London Boulevard (2010)

London Boulevard
Director: William Monahan
Writer: William Monahan
Based on: Ken Bruen‘s novel
Cast: Colin Farrell, Keira Knightley, David Thewlis, Anna Friel, Ben Chaplin, Ray Winstone, Eddie Marsan, Sanjeev Bhaskar, Stephen Graham, Ophelia Lovibond, Jamie Campbell Bower

Mitchel (Colin Farrell) was just released from prison (where he spent time for grievous bodily harm) and now tries to leave his old circle. But his friend Billy (Ben Chaplin) who set him up with a place to stay, would rather see him with himself in the money-lending business. But Mitchel declines and finds himself a job as a handyman/bodyguard for the reclusive actress Charlotte (Keira Knightley) and her business manager Jordan (David Thewlis). Unfortunately, Billy’s boss Gant (Ray Winstone) isn’t really willing to let Mitchel go.

London Boulevard should be entertaining. It has an impressive cast and I do enjoy these gangster stories. Unfortunately, the whole thing is much too muddled to really achieve its potential.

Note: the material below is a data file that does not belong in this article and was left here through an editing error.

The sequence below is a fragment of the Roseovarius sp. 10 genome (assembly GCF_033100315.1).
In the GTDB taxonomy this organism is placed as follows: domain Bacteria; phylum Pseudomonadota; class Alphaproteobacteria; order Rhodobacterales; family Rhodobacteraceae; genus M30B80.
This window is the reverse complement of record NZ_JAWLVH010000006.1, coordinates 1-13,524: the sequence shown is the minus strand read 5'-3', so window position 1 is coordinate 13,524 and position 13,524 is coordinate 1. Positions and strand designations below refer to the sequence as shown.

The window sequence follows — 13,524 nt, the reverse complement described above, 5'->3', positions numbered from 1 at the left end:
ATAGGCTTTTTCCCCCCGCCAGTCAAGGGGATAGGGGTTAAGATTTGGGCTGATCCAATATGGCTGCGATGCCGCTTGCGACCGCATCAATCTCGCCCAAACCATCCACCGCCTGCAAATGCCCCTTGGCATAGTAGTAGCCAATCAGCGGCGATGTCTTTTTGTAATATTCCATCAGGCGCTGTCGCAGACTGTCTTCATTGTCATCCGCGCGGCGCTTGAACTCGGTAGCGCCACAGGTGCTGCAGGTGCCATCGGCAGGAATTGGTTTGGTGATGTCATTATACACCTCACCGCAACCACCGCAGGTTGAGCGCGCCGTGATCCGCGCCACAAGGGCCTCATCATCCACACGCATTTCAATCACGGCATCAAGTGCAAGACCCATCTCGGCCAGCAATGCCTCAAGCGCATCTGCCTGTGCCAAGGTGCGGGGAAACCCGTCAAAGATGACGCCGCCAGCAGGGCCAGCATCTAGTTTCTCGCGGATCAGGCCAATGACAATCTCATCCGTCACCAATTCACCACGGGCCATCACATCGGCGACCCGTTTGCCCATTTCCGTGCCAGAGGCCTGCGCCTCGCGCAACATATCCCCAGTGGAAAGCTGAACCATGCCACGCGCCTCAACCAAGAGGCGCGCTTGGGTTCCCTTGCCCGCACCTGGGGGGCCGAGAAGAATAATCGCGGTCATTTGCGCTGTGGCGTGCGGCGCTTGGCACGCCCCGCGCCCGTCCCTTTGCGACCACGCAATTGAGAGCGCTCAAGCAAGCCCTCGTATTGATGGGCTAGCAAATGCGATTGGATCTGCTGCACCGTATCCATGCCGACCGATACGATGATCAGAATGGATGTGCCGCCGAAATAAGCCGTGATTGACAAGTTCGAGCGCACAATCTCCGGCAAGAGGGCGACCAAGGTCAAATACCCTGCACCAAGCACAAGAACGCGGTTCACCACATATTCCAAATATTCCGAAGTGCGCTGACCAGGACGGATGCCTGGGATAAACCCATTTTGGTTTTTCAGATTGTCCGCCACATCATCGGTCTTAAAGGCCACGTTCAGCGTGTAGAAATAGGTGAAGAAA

The movie has a couple of problems, but the biggest is the sheer number of characters they try to incorporate. Mitchel’s sister Charlotte (Anna Friel) comes and goes and doesn’t really add much to the story (even though Anna Friel was delightful), the connection Mitchel has to the homeless guy is never explained, Dr Raju (Sanjeev Bhaskar), Penny (Ophelia Lovibond) and Danny (Stephen Graham) are dropped as soon as they fulfilled their plot purposes.

And with that many supporting characters, you get too many subplots, none of which have enough time and in the end there are plote holes and more plot holes and “huh?” moments.

Most likely, Monahan just liked the book too much and wasn’t willing to really cut anything. But condensing a book into one film without cutting will do just what I describe above. [I haven’t read the book, so this purely my assumption. It might be that the book is just as muddled.]

The movie has two saving graces: the cast is excellent (though Keira Knightley is all wounded vulnerability and that is way too little for an entire character) and it really captures the despicability of the paparazzi (I don’t know if they’re really that invasive, but I sure believed it).

Summarising: Okay, but not great.


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